By Angelique Chrisafis (for the Guardian)
Con Scully lit a candle in the gloom of his decaying house in Coventry. There was no heating, electricity or natural light. The windows were boarded up against vandals and drug addicts.
Since his wife died, Mr Scully, 71, had lived alone. At night, he crawled on top of piles of hoarded debris to sleep with his dog and a stray cat, ready to defend himself against feared intruders.
He arrived in the UK from Ireland in the 50s, part of a generation of almost a million men and women who came to rebuild Britain after the war. They had no choice but to leave the poverty of the west of Ireland and send their wages back to keep communities alive.
But many of the elderly men who built London’s underground, the motorways, the railways and the women who served as “domestics” sending home an estimated O3.5bn (#2.4bn) during Ireland’s darkest days - are growing old in subhuman conditions in the UK.
When Ireland’s state broadcaster, RTE, showed footage of Mr Scully and other destitute Irish with no running water, no sanitation and no hope, the country was horrified.
A debate is raging about the Irish government’s “moral debt” to a “forgotten generation” ignored during the Celtic Tiger boom years.
Last month the government set up a unit in its foreign ministry for the Irish emigrants in the UK, with #2.37m awarded to more than 50 groups working with Irish people in Britain this year.
The sum was short of recommendations from a taskforce on emigrants, but many say Britain should bear its share of the burden and recognise the Irish as a distinct ethnic minority instead of putting them together with the white British population.
There are estimated to be more a million Irish people in Britain with many more second- and third-generation Irish, but numbers are vague. The Irish are the third biggest ethnic minority in Britain.
A generation of young professionals who left Ireland in the 80s leads in media, arts and academia in Britain.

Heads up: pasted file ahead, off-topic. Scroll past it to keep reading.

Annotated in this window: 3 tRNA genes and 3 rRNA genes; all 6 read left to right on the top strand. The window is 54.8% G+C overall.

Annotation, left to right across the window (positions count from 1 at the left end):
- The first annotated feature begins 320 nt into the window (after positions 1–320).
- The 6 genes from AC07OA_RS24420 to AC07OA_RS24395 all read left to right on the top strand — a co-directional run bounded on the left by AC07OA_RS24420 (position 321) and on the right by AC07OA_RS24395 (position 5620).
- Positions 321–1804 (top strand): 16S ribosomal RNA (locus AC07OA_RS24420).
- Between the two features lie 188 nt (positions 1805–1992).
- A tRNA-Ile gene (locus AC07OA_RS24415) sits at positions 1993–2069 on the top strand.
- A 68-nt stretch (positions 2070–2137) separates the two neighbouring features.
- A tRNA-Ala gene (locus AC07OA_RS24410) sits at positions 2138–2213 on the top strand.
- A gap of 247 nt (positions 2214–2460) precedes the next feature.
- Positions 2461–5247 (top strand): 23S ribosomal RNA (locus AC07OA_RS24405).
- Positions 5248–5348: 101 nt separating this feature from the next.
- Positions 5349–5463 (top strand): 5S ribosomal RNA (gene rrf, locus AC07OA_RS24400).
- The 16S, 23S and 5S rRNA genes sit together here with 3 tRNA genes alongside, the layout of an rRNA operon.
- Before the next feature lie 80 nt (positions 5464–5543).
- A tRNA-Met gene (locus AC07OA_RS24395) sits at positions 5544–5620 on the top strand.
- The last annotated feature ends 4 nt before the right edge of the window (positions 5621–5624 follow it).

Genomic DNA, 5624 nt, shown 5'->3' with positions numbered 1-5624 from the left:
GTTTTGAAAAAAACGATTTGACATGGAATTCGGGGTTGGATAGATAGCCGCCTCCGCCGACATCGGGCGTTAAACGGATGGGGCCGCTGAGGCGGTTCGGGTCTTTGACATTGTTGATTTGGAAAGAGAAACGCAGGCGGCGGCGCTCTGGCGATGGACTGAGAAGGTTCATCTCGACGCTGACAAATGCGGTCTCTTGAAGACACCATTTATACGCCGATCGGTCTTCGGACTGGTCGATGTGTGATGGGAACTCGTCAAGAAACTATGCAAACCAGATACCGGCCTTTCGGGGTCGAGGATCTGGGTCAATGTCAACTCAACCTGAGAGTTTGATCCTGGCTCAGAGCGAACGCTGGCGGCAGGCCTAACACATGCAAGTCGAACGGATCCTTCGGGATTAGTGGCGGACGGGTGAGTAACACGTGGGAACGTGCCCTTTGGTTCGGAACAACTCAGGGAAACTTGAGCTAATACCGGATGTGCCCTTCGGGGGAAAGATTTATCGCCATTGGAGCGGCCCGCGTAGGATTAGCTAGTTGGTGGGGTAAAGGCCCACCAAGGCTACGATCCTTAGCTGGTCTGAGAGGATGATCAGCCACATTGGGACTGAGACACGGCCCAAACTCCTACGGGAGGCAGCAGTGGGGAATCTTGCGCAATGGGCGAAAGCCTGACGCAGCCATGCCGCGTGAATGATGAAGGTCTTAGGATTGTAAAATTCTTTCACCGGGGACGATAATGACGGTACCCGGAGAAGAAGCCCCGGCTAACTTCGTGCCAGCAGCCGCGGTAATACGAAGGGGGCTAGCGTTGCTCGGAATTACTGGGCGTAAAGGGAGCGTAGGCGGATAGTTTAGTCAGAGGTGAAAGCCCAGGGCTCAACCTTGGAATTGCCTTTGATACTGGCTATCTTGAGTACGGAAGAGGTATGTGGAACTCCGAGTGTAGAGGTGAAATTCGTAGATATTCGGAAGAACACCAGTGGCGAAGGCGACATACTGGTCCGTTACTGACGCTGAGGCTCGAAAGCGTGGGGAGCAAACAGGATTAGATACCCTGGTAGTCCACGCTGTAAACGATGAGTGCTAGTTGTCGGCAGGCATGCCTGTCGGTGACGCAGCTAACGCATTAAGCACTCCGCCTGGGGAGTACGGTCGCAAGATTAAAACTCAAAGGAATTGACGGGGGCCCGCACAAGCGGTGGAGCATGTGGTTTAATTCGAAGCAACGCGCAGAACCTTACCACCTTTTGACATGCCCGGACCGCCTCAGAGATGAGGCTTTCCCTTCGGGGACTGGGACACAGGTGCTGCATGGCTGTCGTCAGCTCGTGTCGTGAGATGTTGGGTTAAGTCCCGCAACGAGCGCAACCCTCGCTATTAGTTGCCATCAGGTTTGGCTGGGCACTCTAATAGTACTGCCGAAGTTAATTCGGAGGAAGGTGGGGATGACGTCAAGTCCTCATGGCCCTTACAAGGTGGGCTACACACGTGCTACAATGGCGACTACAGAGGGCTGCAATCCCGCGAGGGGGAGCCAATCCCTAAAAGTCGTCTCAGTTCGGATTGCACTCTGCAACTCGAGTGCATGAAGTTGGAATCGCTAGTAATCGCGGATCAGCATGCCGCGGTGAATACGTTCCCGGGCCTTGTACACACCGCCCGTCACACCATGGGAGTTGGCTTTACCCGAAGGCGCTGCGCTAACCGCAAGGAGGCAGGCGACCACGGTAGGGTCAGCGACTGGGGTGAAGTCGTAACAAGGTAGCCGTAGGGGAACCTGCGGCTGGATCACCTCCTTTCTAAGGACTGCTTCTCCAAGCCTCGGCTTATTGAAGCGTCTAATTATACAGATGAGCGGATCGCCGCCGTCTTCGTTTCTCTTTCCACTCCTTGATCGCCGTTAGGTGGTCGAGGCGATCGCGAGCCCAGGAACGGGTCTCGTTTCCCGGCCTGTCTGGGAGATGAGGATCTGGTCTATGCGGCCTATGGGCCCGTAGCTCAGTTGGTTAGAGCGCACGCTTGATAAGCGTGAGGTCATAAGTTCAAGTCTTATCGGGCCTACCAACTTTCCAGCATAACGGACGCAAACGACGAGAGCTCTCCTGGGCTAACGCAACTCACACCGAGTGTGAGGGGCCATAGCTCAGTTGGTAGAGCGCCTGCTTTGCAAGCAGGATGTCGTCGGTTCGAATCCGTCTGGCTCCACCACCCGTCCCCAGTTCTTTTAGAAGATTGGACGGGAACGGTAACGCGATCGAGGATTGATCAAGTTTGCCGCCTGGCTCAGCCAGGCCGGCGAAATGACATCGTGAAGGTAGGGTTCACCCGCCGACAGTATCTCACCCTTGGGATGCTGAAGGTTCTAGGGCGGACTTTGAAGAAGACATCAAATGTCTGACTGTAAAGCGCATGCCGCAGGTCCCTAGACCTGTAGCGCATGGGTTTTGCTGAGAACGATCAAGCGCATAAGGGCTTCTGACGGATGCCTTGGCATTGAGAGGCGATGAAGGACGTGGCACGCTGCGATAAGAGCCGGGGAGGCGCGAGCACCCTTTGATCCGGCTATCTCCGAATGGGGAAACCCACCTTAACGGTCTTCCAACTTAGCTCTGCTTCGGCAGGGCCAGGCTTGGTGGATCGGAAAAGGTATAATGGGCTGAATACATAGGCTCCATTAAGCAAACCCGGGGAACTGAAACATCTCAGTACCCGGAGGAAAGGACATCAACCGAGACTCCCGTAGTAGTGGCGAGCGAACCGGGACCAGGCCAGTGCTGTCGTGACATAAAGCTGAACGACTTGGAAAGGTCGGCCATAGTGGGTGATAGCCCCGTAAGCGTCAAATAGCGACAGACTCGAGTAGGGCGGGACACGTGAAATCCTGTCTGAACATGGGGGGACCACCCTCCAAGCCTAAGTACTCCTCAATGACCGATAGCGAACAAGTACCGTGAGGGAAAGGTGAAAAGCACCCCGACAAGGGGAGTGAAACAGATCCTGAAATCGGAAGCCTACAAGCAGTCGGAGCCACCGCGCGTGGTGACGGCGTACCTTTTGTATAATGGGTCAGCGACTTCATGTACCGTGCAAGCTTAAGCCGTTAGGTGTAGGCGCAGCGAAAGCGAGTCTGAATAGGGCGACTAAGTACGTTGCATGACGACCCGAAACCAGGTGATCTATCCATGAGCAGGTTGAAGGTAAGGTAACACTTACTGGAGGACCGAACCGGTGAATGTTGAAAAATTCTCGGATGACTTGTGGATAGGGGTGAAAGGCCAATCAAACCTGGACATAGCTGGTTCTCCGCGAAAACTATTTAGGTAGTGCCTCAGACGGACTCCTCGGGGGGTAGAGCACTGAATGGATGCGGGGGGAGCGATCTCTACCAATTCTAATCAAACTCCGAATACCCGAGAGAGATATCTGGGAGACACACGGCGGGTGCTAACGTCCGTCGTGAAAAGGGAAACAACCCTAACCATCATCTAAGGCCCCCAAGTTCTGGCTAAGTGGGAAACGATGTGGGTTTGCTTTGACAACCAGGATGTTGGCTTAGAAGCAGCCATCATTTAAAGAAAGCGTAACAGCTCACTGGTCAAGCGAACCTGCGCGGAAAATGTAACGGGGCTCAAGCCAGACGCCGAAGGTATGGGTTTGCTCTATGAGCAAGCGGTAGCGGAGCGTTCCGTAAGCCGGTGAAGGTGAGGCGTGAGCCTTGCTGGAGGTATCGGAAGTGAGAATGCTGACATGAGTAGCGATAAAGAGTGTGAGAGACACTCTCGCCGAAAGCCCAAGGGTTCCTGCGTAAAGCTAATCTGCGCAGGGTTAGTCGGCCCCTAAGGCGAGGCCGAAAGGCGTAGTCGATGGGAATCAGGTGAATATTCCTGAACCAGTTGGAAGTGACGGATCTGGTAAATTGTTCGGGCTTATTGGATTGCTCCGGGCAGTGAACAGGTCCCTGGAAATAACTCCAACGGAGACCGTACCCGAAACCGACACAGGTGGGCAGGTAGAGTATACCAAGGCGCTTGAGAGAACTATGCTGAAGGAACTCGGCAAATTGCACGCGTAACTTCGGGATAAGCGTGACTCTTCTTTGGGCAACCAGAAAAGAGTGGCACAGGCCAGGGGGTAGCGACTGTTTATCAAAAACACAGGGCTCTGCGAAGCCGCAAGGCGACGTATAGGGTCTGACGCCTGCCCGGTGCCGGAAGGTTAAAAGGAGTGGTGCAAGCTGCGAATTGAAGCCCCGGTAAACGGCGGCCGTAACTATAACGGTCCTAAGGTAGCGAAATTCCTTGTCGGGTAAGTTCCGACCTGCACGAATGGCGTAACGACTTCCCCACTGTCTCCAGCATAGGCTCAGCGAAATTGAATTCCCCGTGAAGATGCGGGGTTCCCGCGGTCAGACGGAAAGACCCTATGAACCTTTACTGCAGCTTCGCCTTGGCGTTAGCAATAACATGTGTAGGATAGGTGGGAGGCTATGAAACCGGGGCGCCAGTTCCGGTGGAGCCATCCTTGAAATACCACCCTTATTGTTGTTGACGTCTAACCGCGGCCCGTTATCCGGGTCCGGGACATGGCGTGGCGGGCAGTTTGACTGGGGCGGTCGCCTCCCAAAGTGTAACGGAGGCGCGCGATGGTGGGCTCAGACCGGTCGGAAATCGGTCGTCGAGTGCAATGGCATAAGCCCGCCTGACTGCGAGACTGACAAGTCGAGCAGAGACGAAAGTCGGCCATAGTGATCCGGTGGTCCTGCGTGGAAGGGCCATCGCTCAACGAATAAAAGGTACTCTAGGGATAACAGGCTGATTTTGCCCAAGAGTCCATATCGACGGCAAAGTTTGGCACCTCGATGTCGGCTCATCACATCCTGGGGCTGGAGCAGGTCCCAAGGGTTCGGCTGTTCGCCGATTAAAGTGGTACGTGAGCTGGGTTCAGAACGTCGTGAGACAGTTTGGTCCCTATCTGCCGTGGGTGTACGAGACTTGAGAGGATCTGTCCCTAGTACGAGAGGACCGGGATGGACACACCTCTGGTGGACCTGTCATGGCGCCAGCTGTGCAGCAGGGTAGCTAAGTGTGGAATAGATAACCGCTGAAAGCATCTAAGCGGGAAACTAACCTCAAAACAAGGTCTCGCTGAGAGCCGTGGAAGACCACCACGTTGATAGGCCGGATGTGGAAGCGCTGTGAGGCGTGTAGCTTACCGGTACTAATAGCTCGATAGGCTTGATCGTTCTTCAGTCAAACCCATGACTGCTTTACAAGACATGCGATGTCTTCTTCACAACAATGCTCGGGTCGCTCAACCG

But the biggest problem is the elderly who arrived in the 50s.
They are the only ethnic minority group to have shortened their lifespan by coming to Britain. They have the highest rate of mental illness and are 50% more likely to commit suicide and nine times more likely to suffer from alcoholism than British people.
According to the Federation of Irish Societies, Irish men have the highest mortality rate of all ethnic minorities in Britain.
Eithne Rynne, director of the London-based federation, said the Irish left a culture of communal living to become isolated in Britain, culturally unable to ask for help. They have the highest percentage of single-person households of any ethnic group in Britain and carry a strong stigma of “not wanting to be a burden”.
Ms Rynne said: “There needs to be a proper recognition across the board of Irish people as a distinct ethnic minority in Britain. The British government have a duty of care to the Irish community.”
In Mulranny, west Mayo, the independent Irish MP, Jerry Cowley, works to bring emigrants back under the state-funded Safe Home scheme. He has brought back 369 people in four years to live in sheltered housing.
“It was the nearest to slavery we went through,” said Patrick Gallagher, 89, who left Mayo at 16 to work as a tattie howker, or potato digger, in Scotland.
But community workers in Britain say the Irish who return home are a tiny percentage of the numbers in London, Leeds, Liverpool, Manchester and Birmingham who need help.